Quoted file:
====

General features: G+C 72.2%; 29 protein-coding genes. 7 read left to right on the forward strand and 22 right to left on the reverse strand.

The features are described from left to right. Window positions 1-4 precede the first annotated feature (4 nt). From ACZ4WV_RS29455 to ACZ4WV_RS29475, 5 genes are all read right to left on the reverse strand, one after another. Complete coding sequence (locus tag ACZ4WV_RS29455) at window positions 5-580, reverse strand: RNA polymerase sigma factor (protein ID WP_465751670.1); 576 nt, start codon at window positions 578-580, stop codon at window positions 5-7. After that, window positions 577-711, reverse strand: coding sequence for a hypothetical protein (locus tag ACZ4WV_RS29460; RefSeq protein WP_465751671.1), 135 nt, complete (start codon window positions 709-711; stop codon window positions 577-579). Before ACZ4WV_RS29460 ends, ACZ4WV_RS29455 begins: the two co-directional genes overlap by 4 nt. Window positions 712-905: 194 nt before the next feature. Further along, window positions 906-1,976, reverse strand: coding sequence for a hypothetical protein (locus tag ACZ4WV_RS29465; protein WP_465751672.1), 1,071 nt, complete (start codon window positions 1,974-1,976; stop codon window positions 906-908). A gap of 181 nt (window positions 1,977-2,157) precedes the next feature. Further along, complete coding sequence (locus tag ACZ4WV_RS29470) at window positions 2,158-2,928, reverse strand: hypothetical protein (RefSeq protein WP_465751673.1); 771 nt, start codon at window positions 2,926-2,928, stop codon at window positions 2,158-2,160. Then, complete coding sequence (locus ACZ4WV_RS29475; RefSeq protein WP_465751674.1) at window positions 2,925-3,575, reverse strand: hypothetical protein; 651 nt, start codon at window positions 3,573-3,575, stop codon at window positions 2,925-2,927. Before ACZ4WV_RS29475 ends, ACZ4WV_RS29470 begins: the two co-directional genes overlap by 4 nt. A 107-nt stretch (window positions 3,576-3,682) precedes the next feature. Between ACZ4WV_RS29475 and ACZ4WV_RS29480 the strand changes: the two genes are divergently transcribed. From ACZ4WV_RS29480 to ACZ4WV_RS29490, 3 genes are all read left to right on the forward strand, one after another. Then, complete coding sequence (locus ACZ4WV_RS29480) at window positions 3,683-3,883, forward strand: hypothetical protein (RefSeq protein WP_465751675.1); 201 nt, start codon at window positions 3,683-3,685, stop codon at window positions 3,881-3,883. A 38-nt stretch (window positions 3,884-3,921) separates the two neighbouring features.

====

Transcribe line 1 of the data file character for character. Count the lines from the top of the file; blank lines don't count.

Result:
General features: G+C 72.2%; 29 protein-coding genes. 7 read left to right on the forward strand and 22 right to left on the reverse strand.